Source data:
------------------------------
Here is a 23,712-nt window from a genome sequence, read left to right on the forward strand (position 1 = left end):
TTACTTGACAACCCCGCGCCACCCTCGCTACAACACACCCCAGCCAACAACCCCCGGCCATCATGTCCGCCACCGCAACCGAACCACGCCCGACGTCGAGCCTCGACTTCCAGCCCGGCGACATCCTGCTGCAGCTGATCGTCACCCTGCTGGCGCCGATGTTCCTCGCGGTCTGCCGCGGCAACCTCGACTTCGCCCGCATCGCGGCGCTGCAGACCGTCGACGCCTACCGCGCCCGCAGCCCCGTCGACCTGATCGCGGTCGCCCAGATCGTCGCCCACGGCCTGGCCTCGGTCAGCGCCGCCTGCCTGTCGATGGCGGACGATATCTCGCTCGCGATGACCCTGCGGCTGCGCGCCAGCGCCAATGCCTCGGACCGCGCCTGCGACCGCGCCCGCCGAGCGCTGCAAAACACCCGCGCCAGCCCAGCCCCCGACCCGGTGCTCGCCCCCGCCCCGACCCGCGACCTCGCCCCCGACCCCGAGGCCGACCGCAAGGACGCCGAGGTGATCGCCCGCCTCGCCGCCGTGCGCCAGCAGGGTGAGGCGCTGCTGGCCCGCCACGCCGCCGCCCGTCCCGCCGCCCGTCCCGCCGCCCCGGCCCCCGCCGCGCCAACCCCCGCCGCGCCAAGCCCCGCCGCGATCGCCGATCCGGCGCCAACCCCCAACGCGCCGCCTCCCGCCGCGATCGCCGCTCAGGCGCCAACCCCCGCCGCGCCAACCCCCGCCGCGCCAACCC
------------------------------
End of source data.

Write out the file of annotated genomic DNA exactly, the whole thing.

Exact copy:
Here is a 23,712-nt window from a genome sequence, read left to right on the forward strand (position 1 = left end):
TTACTTGACAACCCCGCGCCACCCTCGCTACAACACACCCCAGCCAACAACCCCCGGCCATCATGTCCGCCACCGCAACCGAACCACGCCCGACGTCGAGCCTCGACTTCCAGCCCGGCGACATCCTGCTGCAGCTGATCGTCACCCTGCTGGCGCCGATGTTCCTCGCGGTCTGCCGCGGCAACCTCGACTTCGCCCGCATCGCGGCGCTGCAGACCGTCGACGCCTACCGCGCCCGCAGCCCCGTCGACCTGATCGCGGTCGCCCAGATCGTCGCCCACGGCCTGGCCTCGGTCAGCGCCGCCTGCCTGTCGATGGCGGACGATATCTCGCTCGCGATGACCCTGCGGCTGCGCGCCAGCGCCAATGCCTCGGACCGCGCCTGCGACCGCGCCCGCCGAGCGCTGCAAAACACCCGCGCCAGCCCAGCCCCCGACCCGGTGCTCGCCCCCGCCCCGACCCGCGACCTCGCCCCCGACCCCGAGGCCGACCGCAAGGACGCCGAGGTGATCGCCCGCCTCGCCGCCGTGCGCCAGCAGGGTGAGGCGCTGCTGGCCCGCCACGCCGCCGCCCGTCCCGCCGCCCGTCCCGCCGCCCCGGCCCCCGCCGCGCCAACCCCCGCCGCGCCAAGCCCCGCCGCGATCGCCGATCCGGCGCCAACCCCCAACGCGCCGCCTCCCGCCGCGATCGCCGCTCAGGCGCCAACCCCCGCCGCGCCAACCCCCGCCGCGCCAACCC